# possible to have pointers in bitset?

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• 04-07-2007
franziss
possible to have pointers in bitset?
Code:

```        bitset<8> *t1, *t2;         t2 = new bitset<8> [1];         *t1 = t2;```
I realised that I can't have pointer to bitset, unlike int *.
When i assign *t1, *t2, each of them have their own memory allocation, so when *t1=t2, the address of t1 is unchanged, not t2.

Anybody has idea on how to have pointers for bitset?
• 04-07-2007
cunnus88
Try
Code:

`t1 = t2;`
• 04-07-2007
franziss
i type wrongly, should be t1 = t2;

it doesn't work, http://www.sgi.com/tech/stl/bitset.html states bitset doesn't have iterators! i guess i have use int instead of bitset, where i assume an int contains 32 bits
• 04-07-2007
swoopy
> t2 = new bitset<8> [1];
> *t1 = t2;
This should be:
Code:

```        t2 = new bitset<8>;         t1 = t2;```
• 04-07-2007
franziss
it doesn't make any difference, the gist is, bitset doesn't have pointers, so it is better to use char and using bit manipulations, instead of bitset.
• 04-07-2007
swoopy
To get the individual bits:
Code:

```        std::bitset<8> t1(255);         for (int i=0; i<8; i++)         {                 std::cout << t1[i] << '\n';         }```
• 04-07-2007
swoopy
>so it is better to use char and using bit manipulations, instead of bitset.
It depends on what you are comfortable using. Either way will work.
• 04-07-2007
franziss
the weakness of bitset is, you cannot use pointers.

Code:

```bitset<8>  t1; bitset<8>  *t2; t2 = t1```
you can have a pointer t2 pointing to the contents of t1.

But do note that the &t2 is not equal to &t1, which means t2 has its own unique memory, so this is the weakness of bitset, compared to char.

It does not support pointer

more details is here http://www.sgi.com/tech/stl/bitset.htm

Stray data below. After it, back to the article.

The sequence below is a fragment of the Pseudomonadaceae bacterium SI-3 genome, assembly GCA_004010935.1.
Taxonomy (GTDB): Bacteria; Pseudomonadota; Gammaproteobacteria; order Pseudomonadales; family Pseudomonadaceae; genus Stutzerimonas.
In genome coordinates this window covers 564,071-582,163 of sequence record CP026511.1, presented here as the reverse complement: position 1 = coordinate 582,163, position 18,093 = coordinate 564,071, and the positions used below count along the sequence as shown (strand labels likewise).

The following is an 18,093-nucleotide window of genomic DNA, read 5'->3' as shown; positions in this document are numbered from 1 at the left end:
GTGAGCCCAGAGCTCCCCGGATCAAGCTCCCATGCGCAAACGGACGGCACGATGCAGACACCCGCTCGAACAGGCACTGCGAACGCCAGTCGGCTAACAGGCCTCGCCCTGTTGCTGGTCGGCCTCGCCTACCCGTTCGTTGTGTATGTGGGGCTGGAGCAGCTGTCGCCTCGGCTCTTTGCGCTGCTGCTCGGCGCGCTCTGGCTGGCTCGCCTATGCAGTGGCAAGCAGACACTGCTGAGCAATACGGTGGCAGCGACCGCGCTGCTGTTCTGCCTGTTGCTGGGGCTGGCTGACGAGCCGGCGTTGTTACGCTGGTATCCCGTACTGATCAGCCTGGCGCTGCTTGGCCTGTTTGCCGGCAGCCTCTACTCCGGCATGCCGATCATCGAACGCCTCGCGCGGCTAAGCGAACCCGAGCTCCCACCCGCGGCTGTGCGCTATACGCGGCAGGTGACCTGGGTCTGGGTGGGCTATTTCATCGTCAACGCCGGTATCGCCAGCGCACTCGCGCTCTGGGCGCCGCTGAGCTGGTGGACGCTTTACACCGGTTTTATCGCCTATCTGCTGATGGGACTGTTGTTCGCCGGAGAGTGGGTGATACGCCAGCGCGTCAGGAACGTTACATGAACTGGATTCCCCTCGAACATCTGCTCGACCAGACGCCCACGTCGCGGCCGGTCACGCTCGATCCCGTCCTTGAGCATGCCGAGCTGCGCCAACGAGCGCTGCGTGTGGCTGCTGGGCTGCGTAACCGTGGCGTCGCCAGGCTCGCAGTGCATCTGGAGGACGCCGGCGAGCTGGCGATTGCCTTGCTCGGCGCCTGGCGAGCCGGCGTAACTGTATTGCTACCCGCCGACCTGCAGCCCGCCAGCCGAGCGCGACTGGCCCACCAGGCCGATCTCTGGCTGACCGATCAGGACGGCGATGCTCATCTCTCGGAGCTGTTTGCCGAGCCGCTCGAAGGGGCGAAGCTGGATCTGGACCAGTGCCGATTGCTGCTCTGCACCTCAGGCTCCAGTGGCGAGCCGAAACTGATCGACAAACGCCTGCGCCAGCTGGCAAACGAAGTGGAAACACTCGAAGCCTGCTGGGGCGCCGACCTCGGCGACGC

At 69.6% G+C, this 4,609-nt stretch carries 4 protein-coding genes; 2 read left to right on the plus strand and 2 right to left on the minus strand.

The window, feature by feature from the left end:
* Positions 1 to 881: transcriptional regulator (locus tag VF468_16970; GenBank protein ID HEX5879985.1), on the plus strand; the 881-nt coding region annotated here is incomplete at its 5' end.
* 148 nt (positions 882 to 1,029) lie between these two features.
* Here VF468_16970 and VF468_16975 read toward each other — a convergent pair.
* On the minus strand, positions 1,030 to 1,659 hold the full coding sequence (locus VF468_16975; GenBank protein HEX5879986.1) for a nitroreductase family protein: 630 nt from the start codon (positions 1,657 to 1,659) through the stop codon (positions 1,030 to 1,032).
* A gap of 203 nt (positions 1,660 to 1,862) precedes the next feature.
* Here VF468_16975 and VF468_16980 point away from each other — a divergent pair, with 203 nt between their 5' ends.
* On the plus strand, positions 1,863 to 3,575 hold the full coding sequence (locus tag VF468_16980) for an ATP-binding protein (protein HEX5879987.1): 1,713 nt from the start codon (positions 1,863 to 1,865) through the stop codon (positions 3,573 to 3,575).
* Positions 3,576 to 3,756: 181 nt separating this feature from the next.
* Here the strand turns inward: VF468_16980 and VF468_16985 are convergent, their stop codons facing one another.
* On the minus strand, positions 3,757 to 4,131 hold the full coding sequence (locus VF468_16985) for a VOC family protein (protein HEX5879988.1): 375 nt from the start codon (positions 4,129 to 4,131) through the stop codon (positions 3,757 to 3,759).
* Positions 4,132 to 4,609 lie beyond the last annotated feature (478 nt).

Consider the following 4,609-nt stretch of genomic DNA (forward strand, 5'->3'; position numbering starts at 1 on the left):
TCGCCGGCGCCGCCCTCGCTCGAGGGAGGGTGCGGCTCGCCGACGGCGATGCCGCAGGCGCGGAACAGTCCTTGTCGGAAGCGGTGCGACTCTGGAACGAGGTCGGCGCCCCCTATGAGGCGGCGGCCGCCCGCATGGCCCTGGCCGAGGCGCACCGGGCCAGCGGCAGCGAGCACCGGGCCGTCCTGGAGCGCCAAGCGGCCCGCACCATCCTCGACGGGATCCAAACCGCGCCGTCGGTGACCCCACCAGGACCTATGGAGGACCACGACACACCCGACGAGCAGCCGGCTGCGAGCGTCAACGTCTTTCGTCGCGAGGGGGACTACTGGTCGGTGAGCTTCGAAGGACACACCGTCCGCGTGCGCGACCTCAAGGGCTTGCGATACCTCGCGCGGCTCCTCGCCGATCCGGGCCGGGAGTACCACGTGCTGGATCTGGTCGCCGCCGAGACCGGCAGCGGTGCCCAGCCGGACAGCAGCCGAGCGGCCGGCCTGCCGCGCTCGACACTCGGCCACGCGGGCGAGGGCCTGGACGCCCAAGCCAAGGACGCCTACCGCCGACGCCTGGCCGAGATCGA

• 04-07-2007
swoopy
>t2 = t1
Are you sure you understand pointers? It would be:
t2 = &t1;
• 04-07-2007
laserlight
Quote:

the weakness of bitset is, you cannot use pointers.
No, SGI's STL reference (with a .html page, not .htm) says that it does not support iterators. It is making a comparison between bitsets and standard containers such as vectors, which have iterators. So, you can have a pointer to a bitset, but you cannot have an iterator to a bit in a bitset.

Quote:

But do note that the &t2 is not equal to &t1
That's obvious. t1 is a bitset<8>, t2 is a bitset<8>*. Change bitset<8> to int and it would still be true. On the other hand, &t1 == t2, assuming you actually assigned to t2 properly.
• 04-07-2007
franziss
sorry, typo error. Try this

Code:

```        bitset<8> *t1, *t2;         t2 = new bitset<8> [array_size];         t1 = t2;```
t2 is a dynamic allocated bitset.

bitset cannot have pointers, unlike char. if you guys try the code above, you will have notice t1 and t2 have their own memory allocation. unlike

Code:

```        int *t1, *t2;         t2 = new int [array_size];         t1 = t2;```
• 04-07-2007
laserlight
Quote:

t2 is a dynamic allocated bitset.
That is false. t2 is a dynamically allocated array of bitset<8>s.

Quote:

if you guys try the code above, you will have notice t1 and t2 have their own memory allocation
I tried it with the sample code below, and I find no such thing. t1 is a copy of t2, so t1 points to the same array of bitset<8>s as t2.

Code:

```#include <bitset> #include <iostream> int main() {     const std::size_t array_size = 10;     std::bitset<8> *t1, *t2;     t2 = new std::bitset<8>[array_size];     t1 = t2;     std::cout << t1 << std::endl;     std::cout << t2 << std::endl;     delete[] t2; }```
• 04-07-2007
franziss
you are right in saying t1 is pointing to t2, but go and check &t1 and &t2,
they are of different memory allocation, this is the weakness of bitset. you can only point to t2 but what if you want to store the memory of t2?

now go run your code in data type int, you will find that &t1 == &t2
• 04-07-2007
swoopy
What compiler are you using? I tried the code you posted above, and it works fine for me. After t1 = t2, t1 points to the same bitset as t2. I'm using a Borland compiler at the moment, but I'm pretty sure this above code will also work with g++ (Dev-C++ for example).
• 04-07-2007
franziss
i'm using microsoft visual studio 2005, yes, t1 points to the same bitset as t2, but &t1 != &t2
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